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Jed Boal ReportingSalt Lake City's firefighters must train at least 20 hours each month. In a training scenario today, firefighters had to deal with a car being engulfed in flames.
Cars today are better than they used to be in nearly every respect, but things go wrong and they can still catch fire. Firefighters trained under watchful eyes at the fire training facility today.
In February as a van caught fire on 4th West. A witness pulled the driver out of the van and he fled with burns on his face. One of many unpredictable situations firefighters run into when they roll up on a fire.
The training scenario for today involved a car being engulfed in flames, a woman escaping with serious burns and her friend being trapped inside.
Battalion Chief Devin Villa of the Salt Lake City Fire Dept. said, "We've just started this in the last year in doing what we call, total evolution. Bringing out the victim, from start to finish…After the firefighters pull the victim from the car, the scenario won't end. They'll get extra training today…We're incorporating both medical treatment and fire suppression into one drill. Much more lifelike for our crews, rather than just focusing on fighting a fire, taking care of a patient."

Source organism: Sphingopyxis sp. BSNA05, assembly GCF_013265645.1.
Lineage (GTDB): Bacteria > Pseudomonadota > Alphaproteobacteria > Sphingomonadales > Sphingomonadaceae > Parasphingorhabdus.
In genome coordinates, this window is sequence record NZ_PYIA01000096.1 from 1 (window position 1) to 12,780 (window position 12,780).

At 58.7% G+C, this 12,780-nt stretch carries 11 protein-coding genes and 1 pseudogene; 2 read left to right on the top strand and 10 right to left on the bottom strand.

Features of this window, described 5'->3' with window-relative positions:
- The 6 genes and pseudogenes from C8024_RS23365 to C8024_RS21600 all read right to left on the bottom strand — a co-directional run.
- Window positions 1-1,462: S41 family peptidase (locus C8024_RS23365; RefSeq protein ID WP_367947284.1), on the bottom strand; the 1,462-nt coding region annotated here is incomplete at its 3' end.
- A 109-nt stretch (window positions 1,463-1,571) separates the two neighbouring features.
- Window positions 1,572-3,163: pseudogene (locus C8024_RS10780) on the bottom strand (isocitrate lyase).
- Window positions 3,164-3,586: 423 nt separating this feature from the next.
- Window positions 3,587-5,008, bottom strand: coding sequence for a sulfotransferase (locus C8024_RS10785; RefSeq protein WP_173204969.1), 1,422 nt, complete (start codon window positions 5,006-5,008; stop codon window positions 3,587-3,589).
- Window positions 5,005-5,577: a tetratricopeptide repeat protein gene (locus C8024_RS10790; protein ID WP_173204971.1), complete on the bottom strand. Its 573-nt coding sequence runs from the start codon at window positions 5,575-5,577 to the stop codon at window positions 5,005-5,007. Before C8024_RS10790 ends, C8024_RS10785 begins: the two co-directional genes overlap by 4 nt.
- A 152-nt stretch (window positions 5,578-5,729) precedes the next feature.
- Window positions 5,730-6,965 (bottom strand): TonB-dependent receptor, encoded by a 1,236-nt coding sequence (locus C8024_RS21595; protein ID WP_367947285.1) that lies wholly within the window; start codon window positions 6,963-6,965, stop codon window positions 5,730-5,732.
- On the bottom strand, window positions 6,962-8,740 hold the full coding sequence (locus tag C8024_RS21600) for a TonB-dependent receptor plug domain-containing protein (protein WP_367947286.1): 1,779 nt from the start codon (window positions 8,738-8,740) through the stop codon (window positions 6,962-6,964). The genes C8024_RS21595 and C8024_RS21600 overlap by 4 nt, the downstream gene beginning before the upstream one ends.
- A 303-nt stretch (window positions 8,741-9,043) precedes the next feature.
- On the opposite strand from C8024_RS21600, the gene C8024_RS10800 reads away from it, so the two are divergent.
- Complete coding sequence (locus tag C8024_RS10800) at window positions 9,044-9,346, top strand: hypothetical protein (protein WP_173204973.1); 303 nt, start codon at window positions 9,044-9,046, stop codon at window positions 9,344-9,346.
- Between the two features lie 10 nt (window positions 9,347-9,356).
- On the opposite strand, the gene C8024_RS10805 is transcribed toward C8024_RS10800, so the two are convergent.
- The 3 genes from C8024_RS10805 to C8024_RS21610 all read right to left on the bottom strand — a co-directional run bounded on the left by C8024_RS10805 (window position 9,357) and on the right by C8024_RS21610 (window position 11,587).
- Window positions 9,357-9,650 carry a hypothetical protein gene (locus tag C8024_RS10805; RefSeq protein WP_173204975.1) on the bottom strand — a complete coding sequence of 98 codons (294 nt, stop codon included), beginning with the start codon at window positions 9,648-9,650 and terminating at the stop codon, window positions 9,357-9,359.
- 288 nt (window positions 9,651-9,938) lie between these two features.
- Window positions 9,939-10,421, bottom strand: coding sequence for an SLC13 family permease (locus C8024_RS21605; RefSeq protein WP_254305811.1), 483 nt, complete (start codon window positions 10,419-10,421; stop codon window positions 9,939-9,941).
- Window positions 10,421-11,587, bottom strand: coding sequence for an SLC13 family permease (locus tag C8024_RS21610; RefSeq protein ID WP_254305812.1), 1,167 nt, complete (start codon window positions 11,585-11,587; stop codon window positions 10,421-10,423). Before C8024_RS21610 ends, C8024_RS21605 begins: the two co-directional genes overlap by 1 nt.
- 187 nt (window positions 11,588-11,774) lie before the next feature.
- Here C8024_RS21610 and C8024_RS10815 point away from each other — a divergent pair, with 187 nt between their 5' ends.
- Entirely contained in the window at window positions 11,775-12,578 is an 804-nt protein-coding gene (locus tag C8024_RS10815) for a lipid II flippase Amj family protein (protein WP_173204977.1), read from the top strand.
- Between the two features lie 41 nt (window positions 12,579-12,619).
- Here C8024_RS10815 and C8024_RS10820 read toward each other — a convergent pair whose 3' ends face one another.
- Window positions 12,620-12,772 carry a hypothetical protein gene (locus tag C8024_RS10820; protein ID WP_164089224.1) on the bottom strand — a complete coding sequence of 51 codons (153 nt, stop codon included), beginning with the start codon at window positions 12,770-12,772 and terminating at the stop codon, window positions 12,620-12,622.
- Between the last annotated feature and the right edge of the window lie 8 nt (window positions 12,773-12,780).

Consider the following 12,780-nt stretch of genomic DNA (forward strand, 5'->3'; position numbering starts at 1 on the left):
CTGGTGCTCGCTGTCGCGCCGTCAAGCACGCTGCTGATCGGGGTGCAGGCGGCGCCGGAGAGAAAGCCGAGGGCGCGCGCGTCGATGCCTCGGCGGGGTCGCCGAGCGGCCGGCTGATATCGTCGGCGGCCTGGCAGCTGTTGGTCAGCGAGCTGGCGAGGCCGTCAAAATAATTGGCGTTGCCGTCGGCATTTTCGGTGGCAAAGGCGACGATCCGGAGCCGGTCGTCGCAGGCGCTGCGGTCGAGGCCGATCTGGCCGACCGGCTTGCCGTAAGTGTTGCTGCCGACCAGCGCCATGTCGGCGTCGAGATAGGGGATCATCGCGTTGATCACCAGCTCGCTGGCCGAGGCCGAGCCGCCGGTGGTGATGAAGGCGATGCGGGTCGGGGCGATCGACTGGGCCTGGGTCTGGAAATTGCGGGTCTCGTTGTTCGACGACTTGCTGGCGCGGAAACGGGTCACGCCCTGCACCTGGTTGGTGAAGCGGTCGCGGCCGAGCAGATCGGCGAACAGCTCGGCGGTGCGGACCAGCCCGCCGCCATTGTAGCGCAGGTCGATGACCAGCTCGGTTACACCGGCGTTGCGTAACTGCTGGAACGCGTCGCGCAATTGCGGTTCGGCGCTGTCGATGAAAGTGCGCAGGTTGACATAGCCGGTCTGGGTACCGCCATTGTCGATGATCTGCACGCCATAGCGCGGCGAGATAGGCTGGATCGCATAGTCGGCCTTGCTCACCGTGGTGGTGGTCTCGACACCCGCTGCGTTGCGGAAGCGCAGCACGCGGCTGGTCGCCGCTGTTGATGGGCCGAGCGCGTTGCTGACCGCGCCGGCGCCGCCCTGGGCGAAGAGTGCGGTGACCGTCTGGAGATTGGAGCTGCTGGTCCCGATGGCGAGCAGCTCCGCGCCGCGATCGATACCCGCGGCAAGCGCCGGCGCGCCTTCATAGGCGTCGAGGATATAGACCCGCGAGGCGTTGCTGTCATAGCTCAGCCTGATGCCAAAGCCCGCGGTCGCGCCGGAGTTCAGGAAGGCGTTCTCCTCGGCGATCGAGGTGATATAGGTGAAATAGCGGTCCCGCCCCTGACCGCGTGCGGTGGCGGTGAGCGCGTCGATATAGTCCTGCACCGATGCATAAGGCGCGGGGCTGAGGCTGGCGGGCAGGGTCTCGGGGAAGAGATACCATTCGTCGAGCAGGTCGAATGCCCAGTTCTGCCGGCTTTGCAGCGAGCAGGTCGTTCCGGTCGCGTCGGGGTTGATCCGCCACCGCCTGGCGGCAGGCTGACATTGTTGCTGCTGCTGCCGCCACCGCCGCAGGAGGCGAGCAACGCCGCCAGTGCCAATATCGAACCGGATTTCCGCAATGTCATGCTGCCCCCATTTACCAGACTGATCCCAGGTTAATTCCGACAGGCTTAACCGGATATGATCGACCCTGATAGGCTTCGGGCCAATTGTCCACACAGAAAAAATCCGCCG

Firefighters were able to assess the severe burns and put a tube down the patient's throat, so he could start to breathe again.
Battalion Villa said about the training drill, "They were told specifically, ‘this is real life.' You cannot pass the patient to anyone else. You must fight the fire. You must treat the patient that's appropriate…It helps us immensely that crews can do that. Repeat, repeat, repeat. If anything goes wrong, they just revert back to what was repeated."
The firefighters learn something different each time they do a drill like this. Their battalion chiefs and trainers evaluate their performance and let them know how to improve.